And that’s when you realize what a fool you’ve been. Looking down on the masses while being moved by exactly the same forces. You decide, there and then, to become like those sheep in the back of the line. Who just go with the flow. Who haven’t so strongly judged the behavior of their fellow sheep and alienated themselves as a result. You decide to let go of your judgments. Sure you’ll have an opinion, and you probably won’t ever count yourself among the pushy ones, but you won’t judge them harshly either.

You realize that life is way too short to live in contempt. That you’d rather become someone who is loving first and a critic second. That a nonconformist is only that when there’s no contra-reaction, no allergy. You decide to just be. And then you smile; you had never thought about it this way. You are impressed by the incredible self-deception that the mind is capable of. You’ll be able to enjoy your days in this herd now.

So you start walking. Step by step. Excited to join the party and meet those inviting eyes. You step into the queue next to the guy who winked at you. You nod and smile. It’s a beautiful day and the sun is shining down on you. Life, it never ceases to surprise. What a wonderful miracle.

Walk the path, any path

“The farther you go on your own path, the more you understand every other path. At the end, they all converge.” – Philip Toshio Sudo (from: Zen Guitar)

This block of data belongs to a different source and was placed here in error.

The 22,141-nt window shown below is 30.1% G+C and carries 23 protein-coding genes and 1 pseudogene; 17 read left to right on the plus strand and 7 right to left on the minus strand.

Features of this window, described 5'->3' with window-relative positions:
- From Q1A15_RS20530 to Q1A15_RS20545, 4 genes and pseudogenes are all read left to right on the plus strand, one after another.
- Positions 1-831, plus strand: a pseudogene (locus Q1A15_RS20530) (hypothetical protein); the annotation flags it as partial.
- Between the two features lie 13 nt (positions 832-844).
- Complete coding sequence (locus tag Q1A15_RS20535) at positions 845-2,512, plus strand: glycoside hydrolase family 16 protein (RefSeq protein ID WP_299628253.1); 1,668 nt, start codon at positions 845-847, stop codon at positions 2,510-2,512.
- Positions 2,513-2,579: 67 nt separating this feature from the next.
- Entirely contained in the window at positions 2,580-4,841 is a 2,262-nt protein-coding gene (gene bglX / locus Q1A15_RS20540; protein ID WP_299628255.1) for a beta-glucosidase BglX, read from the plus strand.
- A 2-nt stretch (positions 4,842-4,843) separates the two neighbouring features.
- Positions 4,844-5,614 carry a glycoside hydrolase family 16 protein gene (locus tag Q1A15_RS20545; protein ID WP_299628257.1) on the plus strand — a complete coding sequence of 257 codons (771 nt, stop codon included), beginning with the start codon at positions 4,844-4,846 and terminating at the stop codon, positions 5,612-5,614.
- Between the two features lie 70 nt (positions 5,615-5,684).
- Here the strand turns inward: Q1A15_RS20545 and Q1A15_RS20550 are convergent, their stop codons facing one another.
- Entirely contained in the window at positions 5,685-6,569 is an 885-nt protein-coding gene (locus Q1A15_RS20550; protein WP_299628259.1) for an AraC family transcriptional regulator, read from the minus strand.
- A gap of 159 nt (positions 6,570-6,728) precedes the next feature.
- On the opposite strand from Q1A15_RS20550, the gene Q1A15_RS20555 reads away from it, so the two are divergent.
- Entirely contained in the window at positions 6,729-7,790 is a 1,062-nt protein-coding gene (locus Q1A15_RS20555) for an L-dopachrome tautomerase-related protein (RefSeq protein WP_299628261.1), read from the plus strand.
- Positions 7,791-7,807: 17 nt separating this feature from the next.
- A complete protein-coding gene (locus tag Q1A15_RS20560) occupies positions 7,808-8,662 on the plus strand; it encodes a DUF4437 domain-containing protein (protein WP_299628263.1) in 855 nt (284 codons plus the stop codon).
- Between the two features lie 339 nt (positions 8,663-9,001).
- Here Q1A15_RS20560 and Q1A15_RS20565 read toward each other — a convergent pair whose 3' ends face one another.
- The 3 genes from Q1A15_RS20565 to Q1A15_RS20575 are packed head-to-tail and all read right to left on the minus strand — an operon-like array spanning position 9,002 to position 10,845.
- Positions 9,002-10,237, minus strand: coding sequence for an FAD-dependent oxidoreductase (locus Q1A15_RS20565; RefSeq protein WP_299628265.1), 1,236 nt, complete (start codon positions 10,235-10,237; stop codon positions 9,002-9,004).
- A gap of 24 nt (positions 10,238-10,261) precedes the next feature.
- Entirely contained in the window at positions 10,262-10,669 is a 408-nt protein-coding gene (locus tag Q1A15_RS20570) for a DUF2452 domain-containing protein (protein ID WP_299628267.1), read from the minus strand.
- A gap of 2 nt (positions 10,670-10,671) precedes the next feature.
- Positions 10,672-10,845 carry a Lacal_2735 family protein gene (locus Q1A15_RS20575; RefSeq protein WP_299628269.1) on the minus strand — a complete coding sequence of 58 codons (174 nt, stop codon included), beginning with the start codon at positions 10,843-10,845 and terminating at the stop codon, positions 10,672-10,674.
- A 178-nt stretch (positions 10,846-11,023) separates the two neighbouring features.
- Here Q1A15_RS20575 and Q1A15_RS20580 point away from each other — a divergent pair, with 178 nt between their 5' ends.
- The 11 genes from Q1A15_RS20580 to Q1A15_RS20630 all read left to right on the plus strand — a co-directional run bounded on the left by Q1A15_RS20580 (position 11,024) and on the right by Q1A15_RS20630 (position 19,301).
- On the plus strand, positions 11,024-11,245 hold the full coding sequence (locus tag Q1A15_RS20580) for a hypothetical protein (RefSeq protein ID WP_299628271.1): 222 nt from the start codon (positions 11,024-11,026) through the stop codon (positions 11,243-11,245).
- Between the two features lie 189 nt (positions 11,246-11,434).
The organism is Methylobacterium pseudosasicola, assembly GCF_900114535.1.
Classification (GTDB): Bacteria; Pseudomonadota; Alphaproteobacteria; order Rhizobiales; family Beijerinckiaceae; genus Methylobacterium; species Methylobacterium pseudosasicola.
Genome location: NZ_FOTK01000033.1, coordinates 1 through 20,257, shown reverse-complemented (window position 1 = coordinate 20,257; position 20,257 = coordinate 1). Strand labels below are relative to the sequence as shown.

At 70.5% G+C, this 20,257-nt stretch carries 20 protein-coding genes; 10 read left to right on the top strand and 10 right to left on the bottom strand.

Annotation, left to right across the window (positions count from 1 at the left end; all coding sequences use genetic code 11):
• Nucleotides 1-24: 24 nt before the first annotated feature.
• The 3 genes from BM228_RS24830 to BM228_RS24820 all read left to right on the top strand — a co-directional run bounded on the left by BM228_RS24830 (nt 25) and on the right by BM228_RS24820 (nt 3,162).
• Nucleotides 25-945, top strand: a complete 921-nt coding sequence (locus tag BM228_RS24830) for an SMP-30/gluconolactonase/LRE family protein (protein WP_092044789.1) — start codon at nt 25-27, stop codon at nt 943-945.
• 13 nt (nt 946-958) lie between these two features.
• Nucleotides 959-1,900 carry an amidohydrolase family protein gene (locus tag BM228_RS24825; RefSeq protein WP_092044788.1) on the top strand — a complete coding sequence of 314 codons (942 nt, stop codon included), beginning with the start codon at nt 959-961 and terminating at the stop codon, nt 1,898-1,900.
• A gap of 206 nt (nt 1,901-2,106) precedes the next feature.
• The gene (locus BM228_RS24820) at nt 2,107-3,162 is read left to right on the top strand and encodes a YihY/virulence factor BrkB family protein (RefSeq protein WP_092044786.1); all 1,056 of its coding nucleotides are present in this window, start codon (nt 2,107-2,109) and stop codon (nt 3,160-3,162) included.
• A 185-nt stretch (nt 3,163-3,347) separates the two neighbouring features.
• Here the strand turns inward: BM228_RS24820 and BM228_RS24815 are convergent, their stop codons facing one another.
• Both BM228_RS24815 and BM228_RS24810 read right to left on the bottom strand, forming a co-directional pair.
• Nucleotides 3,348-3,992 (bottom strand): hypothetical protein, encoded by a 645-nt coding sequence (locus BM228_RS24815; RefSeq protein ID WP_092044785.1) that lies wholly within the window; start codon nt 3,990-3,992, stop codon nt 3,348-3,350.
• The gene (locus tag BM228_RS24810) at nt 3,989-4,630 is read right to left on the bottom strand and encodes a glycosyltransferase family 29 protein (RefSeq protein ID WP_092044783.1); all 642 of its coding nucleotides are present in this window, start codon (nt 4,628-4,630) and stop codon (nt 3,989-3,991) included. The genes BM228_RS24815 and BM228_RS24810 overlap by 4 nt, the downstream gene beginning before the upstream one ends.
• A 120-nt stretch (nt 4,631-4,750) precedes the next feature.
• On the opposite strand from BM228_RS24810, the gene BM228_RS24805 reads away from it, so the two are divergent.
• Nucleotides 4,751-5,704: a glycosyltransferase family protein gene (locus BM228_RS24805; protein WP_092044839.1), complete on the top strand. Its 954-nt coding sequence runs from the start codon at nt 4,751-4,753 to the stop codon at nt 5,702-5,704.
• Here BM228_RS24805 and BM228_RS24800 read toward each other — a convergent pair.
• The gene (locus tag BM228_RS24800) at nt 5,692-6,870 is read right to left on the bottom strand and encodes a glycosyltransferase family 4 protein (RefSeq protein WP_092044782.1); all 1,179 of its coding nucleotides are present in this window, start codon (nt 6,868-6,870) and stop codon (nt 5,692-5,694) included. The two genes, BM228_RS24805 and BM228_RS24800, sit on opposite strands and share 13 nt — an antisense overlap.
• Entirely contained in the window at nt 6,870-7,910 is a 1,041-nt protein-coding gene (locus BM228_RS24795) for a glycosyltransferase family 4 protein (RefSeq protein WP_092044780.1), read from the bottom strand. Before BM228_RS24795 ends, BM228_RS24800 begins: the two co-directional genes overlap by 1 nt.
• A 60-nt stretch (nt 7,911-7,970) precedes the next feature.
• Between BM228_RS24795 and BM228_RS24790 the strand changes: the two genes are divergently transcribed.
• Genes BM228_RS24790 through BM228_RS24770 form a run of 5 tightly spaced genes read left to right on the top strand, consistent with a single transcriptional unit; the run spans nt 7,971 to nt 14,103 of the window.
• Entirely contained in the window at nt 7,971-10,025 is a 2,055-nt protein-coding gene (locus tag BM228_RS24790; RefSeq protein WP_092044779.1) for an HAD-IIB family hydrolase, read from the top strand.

Not many things are as liberating as letting loose the perpetual and urgent sense of having to do more. Whether due to an underlying belief of not being enough, or simply the addictive dopamine rush of the next new thing, this sense is able to wreck contentment, work-performance and ultimately even the principal prerequisite of a fulfilling life: your physical health.
 

The path of the heart

The self-improvement industry counsels clichés like “follow your heart”, which, however true they might be, are surprisingly useless. I highly doubt that the answer is found in more of what the heart wants. Perhaps we ought to actually follow less of it, to save ourselves from drowning in the youngest of numerous passions and allow the heart to reveal its essence.

And what is this essence? It sure isn’t some preexisting, godsend calling to become a yoga-instructor (although if it is, that’s fine, yoga is great). Nor is it a job title, life-altering insight, or newfound mission statement. It’s something else, something greater.

In fact, it’s the path itself, or perhaps I should say ‘a’ path, any path. For it isn’t the label that the heart truly desires, it’s the experience. It’s the process of deeply plunging oneself into something, anything. To be captured by it wholly.

And to be good at it too. Not good in the sense that you’ll be loudly applauded by the many (although, again, if that’s the case, good for you sir), but good in the sense that you find a deeper means of self-expression and life-appreciation in it. That you may forget about everything else. A kind of craftsmanship if you will.
 

Depth over width

The heart longs for such immersion, and it can only be found by doing less rather than more… by not allowing your attention to wander all over the place, checking Facebook first thing in the morning, or watching Game of Thrones, while texting your spouse and answering the last few emails of the day.

It can only be found by being. Right here, right now. And allowing single-minded focus to seduce you into its captivating arms. It’s by appreciating depth over width that the heart wins. May it kindly light your way.